Traditionally, women were not associated with Kani weaving. However, after the introduction of mechanised looms, both young boys and girls have been employed to weave these products.
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Artisans need to be mathematically gifted as Kani weaving follows an arithmetic graph. Traditionally, women were not associated with this craft. However, after the introduction of mechanised looms, both young boys and girls have been employed to weave these products. Since Kani shawls are highly coveted, they have been given a GI status to safeguard not just the weave but the community as well.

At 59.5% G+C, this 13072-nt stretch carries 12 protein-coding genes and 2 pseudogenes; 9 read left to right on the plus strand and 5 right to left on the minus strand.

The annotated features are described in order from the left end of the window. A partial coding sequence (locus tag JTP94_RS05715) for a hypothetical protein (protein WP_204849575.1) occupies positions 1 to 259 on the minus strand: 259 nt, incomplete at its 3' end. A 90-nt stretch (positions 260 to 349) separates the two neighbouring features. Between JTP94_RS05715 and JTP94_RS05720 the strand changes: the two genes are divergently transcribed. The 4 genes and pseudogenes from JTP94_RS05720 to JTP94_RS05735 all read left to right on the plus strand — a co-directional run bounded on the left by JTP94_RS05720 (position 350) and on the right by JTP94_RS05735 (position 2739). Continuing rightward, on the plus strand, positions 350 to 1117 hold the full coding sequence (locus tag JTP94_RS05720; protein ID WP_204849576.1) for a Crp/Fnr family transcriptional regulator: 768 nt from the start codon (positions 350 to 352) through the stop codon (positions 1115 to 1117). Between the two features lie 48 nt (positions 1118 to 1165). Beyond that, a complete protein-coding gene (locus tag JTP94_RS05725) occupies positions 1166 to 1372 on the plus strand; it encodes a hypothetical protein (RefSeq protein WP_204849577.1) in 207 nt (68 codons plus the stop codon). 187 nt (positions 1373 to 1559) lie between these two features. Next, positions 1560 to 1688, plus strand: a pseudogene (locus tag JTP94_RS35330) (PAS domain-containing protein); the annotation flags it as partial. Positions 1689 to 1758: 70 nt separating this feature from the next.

While these are some of the main weaver communities of India, this list is by no means exhaustive. Owing to technological advances and growth in literacy, many weavers have either shifted to using power looms or have left the profession entirely. However, the state and central governments have been trying to encourage more and more members of these communities to continue their handloom traditions by creating various avenues for their exposure, including giving them awards for their skills and providing them with GI rights.
This article was also published on The Statesman.